Over a month into the new WoW expansion and the dust and hype has finally settled.
So, now that we’ve stormed the entrance of an ancient titan facility, helped two separate kingdoms deal with usurpers, and established yet another foothold in an unknown land – it’s time to take a wider look at what Battle for Azeroth has to offer to its player base. And truthfully? It’s a bit of a mixed bag.
When the unwashed masses first stormed the shores of Zandalar and Kul Tiras, there was much enjoyment to go around – and with good reason. Hot on the heels of what was arguably one of the most successful expansions the game has ever had – Legion – expectations were quite high for Battle for Azeroth.
Now, over a month after launch, it’s time to take a fresh look at the expansion as a whole and determine whether or not it’s lived up to the hype. Spoiler alert: it hasn’t.
Far be it from us to throw the entirety of BFA under the bus – it’s not that bad – but one can’t help but escape the sensation that the expansion could have benefited from several more months in development before it was unleashed upon the content-hungry crowds.
Before we get into the nitty-gritty of Battle for Azeroth, we need to look at its predecessor – Legion – and just how high of a bar Blizzard set for themselves.
Legion was as much of a love letter to what has made World of Warcraft great over the years as much as it was an apology to the fanbase for giving them no new content for over a year during the Warlords of Draenor era. New systems such as Mythic+ dungeons, a focus on class fantasy, and a steady stream of content for the duration of the expansion convinced fans that Blizzard had learned from their mistakes. And then BFA happened.
It’s hard to pinpoint exactly what the root cause of the issues plaguing the latest expansion is, but one can’t help but think that Battle for Azeroth could have benefited from several more months under development.
The majority of the systems that were introduced in Legion are still in place, but nothing of significance has been added to them to feel as if they’ve been iterated upon. No new talents or skills are acquired during the levelling process, making the ten added levels feel as if they’re nothing but superfluous.
Adding to the fact that many of the innovations that were added in Legion via the artifact weapon system were simply tossed out in favour of the currently broken “Azerite Armor” system is only rubbing salt in the wound.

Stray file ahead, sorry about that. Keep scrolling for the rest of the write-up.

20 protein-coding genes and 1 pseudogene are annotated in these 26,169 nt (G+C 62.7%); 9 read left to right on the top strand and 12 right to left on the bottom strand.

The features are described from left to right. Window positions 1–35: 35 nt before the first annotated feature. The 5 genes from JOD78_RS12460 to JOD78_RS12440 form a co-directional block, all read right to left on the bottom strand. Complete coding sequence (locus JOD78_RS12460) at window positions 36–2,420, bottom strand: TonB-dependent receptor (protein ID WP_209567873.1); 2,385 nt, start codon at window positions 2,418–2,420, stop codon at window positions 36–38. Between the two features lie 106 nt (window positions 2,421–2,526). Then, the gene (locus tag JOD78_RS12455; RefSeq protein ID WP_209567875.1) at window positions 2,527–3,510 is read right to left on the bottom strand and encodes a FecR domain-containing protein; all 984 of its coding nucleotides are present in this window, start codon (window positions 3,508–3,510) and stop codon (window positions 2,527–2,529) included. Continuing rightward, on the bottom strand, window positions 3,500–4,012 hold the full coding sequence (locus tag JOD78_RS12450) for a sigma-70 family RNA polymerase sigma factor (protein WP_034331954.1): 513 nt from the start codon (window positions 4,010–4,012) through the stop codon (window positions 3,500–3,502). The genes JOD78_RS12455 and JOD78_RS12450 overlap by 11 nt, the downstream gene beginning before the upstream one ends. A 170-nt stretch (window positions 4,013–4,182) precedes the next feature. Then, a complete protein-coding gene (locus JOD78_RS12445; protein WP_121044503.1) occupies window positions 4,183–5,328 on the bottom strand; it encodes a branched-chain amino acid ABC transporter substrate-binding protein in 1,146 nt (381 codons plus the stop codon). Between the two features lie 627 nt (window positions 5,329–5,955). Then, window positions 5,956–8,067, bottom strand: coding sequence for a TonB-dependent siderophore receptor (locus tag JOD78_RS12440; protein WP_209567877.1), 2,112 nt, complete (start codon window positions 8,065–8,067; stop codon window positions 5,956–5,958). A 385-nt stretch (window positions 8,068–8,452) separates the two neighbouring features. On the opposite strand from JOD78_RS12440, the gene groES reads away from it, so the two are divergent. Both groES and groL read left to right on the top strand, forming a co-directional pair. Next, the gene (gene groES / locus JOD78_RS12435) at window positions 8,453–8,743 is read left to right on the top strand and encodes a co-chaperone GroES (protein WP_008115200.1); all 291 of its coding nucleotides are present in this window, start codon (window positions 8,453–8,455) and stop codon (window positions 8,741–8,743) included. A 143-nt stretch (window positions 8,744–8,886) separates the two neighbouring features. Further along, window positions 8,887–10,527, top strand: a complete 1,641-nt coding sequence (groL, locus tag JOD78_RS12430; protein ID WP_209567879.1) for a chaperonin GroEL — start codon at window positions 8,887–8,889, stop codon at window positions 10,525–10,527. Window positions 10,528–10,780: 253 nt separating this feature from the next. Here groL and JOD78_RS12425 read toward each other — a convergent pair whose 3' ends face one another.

The system was intended to keep the best of the Artifact Weapon system but infuse it with a sense of discovery and progression throughout the entire expansion. Unfortunately, the currently implemented system has become so borked that folks have been holding on to gear even after receiving a “better” piece – simply due to the reason that they’d have to re-level all of those artifact traits all over again.
No matter what way you cut it, that’s just poor design.
In a bid to stem the rising tide of hatred that began to pour forth from the community, game director Ion Hazzikostas took to Reddit’s coveted AMA format to attempt to dissuade any worries that players had. It hasn’t worked. Despite the developer’s best efforts, the best answer he was able to muster regarding the player’s qualms has been “wait until the next patch.”
While it’s true that sometimes it takes time and multiple patches for a mechanic to reach its full potential, such a process should never be the response to players wondering why a feature wasn’t fully fleshed out at launch.
Blizzard has provided countless hours of fun across decades to players around the globe. For them to drop the ball so hard is incredibly beneath them.
Ultimately, we won’t know what caused Blizzard to fumble their way into this launch – and we likely never will be given the layers of PR that exist between the company and their developers, but one thing’s for sure: this can’t keep happening.
Blizzard has had far too long to learn from their mistakes, yet they seem to keep making the same ones over and over. There’s a running joke that Blizz releases expansions the way that Microsoft releases operating systems: you’ll have to suffer through some painful iterations before you get the release version you always wanted.
Let’s just keep our fingers crossed and hope that Blizz can correct their course by the first incoming patch – because, at this rate, they may not have much longer